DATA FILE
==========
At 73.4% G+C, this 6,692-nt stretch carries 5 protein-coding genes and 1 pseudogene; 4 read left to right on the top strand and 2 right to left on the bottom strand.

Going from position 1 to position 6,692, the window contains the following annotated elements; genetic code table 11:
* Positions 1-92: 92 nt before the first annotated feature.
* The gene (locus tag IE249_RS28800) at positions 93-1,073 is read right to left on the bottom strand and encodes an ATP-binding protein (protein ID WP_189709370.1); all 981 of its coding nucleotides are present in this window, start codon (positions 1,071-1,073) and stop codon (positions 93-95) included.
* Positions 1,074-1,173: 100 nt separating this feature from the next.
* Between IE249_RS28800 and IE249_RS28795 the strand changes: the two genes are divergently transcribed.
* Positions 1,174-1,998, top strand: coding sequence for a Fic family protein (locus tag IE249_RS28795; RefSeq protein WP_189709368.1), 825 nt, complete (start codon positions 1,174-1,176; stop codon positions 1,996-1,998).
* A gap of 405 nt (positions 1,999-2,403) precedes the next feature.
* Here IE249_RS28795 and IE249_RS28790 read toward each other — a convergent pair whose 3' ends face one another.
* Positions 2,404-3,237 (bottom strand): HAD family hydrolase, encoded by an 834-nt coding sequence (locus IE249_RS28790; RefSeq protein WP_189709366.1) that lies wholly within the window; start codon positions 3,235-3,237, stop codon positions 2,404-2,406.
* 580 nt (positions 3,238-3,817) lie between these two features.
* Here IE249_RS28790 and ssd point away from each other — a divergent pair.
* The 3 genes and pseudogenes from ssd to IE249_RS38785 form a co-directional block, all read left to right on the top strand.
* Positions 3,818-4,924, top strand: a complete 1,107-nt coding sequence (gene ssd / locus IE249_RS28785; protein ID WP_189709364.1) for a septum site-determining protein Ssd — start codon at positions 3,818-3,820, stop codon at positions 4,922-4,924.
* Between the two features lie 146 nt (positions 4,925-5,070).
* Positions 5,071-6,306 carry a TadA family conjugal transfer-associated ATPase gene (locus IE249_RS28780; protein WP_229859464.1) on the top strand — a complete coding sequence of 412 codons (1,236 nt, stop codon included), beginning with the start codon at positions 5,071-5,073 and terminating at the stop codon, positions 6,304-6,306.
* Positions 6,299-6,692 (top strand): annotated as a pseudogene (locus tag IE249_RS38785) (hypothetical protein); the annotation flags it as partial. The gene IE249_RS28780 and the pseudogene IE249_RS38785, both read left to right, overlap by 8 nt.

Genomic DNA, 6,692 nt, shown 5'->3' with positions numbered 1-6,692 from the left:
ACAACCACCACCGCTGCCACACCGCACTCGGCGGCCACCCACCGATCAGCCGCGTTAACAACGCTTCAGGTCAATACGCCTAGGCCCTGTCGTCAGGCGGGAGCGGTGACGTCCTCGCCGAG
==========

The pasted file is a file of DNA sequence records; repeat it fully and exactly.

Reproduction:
At 73.4% G+C, this 6,692-nt stretch carries 5 protein-coding genes and 1 pseudogene; 4 read left to right on the top strand and 2 right to left on the bottom strand.

Going from position 1 to position 6,692, the window contains the following annotated elements; genetic code table 11:
* Positions 1-92: 92 nt before the first annotated feature.
* The gene (locus tag IE249_RS28800) at positions 93-1,073 is read right to left on the bottom strand and encodes an ATP-binding protein (protein ID WP_189709370.1); all 981 of its coding nucleotides are present in this window, start codon (positions 1,071-1,073) and stop codon (positions 93-95) included.
* Positions 1,074-1,173: 100 nt separating this feature from the next.
* Between IE249_RS28800 and IE249_RS28795 the strand changes: the two genes are divergently transcribed.
* Positions 1,174-1,998, top strand: coding sequence for a Fic family protein (locus tag IE249_RS28795; RefSeq protein WP_189709368.1), 825 nt, complete (start codon positions 1,174-1,176; stop codon positions 1,996-1,998).
* A gap of 405 nt (positions 1,999-2,403) precedes the next feature.
* Here IE249_RS28795 and IE249_RS28790 read toward each other — a convergent pair whose 3' ends face one another.
* Positions 2,404-3,237 (bottom strand): HAD family hydrolase, encoded by an 834-nt coding sequence (locus IE249_RS28790; RefSeq protein WP_189709366.1) that lies wholly within the window; start codon positions 3,235-3,237, stop codon positions 2,404-2,406.
* 580 nt (positions 3,238-3,817) lie between these two features.
* Here IE249_RS28790 and ssd point away from each other — a divergent pair.
* The 3 genes and pseudogenes from ssd to IE249_RS38785 form a co-directional block, all read left to right on the top strand.
* Positions 3,818-4,924, top strand: a complete 1,107-nt coding sequence (gene ssd / locus IE249_RS28785; protein ID WP_189709364.1) for a septum site-determining protein Ssd — start codon at positions 3,818-3,820, stop codon at positions 4,922-4,924.
* Between the two features lie 146 nt (positions 4,925-5,070).
* Positions 5,071-6,306 carry a TadA family conjugal transfer-associated ATPase gene (locus IE249_RS28780; protein WP_229859464.1) on the top strand — a complete coding sequence of 412 codons (1,236 nt, stop codon included), beginning with the start codon at positions 5,071-5,073 and terminating at the stop codon, positions 6,304-6,306.
* Positions 6,299-6,692 (top strand): annotated as a pseudogene (locus tag IE249_RS38785) (hypothetical protein); the annotation flags it as partial. The gene IE249_RS28780 and the pseudogene IE249_RS38785, both read left to right, overlap by 8 nt.

Genomic DNA, 6,692 nt, shown 5'->3' with positions numbered 1-6,692 from the left:
ACAACCACCACCGCTGCCACACCGCACTCGGCGGCCACCCACCGATCAGCCGCGTTAACAACGCTTCAGGTCAATACGCCTAGGCCCTGTCGTCAGGCGGGAGCGGTGACGTCCTCGCCGAG